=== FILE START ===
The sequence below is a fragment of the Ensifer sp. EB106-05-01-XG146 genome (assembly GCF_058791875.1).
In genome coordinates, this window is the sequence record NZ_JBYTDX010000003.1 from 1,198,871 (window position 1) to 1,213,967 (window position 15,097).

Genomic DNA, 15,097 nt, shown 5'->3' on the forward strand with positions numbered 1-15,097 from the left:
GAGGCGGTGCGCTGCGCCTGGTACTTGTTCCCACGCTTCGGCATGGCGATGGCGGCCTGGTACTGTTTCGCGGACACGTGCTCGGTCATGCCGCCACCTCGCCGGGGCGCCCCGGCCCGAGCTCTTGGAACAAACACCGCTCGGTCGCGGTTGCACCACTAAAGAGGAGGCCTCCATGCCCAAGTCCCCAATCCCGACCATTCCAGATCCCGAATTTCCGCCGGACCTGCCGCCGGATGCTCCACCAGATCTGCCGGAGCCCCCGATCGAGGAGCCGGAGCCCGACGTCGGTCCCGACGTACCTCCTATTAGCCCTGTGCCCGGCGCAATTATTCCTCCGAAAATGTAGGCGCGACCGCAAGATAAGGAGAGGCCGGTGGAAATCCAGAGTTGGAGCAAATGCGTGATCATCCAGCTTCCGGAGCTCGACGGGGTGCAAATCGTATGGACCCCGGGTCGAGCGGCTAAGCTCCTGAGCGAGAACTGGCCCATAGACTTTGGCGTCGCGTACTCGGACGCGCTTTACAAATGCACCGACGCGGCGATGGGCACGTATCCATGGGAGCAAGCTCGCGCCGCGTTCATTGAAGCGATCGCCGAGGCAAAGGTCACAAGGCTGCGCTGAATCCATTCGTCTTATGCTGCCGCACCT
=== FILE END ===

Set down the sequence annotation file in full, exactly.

The sequence below is a fragment of the Ensifer sp. EB106-05-01-XG146 genome (assembly GCF_058791875.1).
In genome coordinates, this window is the sequence record NZ_JBYTDX010000003.1 from 1,198,871 (window position 1) to 1,213,967 (window position 15,097).

Genomic DNA, 15,097 nt, shown 5'->3' on the forward strand with positions numbered 1-15,097 from the left:
GAGGCGGTGCGCTGCGCCTGGTACTTGTTCCCACGCTTCGGCATGGCGATGGCGGCCTGGTACTGTTTCGCGGACACGTGCTCGGTCATGCCGCCACCTCGCCGGGGCGCCCCGGCCCGAGCTCTTGGAACAAACACCGCTCGGTCGCGGTTGCACCACTAAAGAGGAGGCCTCCATGCCCAAGTCCCCAATCCCGACCATTCCAGATCCCGAATTTCCGCCGGACCTGCCGCCGGATGCTCCACCAGATCTGCCGGAGCCCCCGATCGAGGAGCCGGAGCCCGACGTCGGTCCCGACGTACCTCCTATTAGCCCTGTGCCCGGCGCAATTATTCCTCCGAAAATGTAGGCGCGACCGCAAGATAAGGAGAGGCCGGTGGAAATCCAGAGTTGGAGCAAATGCGTGATCATCCAGCTTCCGGAGCTCGACGGGGTGCAAATCGTATGGACCCCGGGTCGAGCGGCTAAGCTCCTGAGCGAGAACTGGCCCATAGACTTTGGCGTCGCGTACTCGGACGCGCTTTACAAATGCACCGACGCGGCGATGGGCACGTATCCATGGGAGCAAGCTCGCGCCGCGTTCATTGAAGCGATCGCCGAGGCAAAGGTCACAAGGCTGCGCTGAATCCATTCGTCTTATGCTGCCGCACCT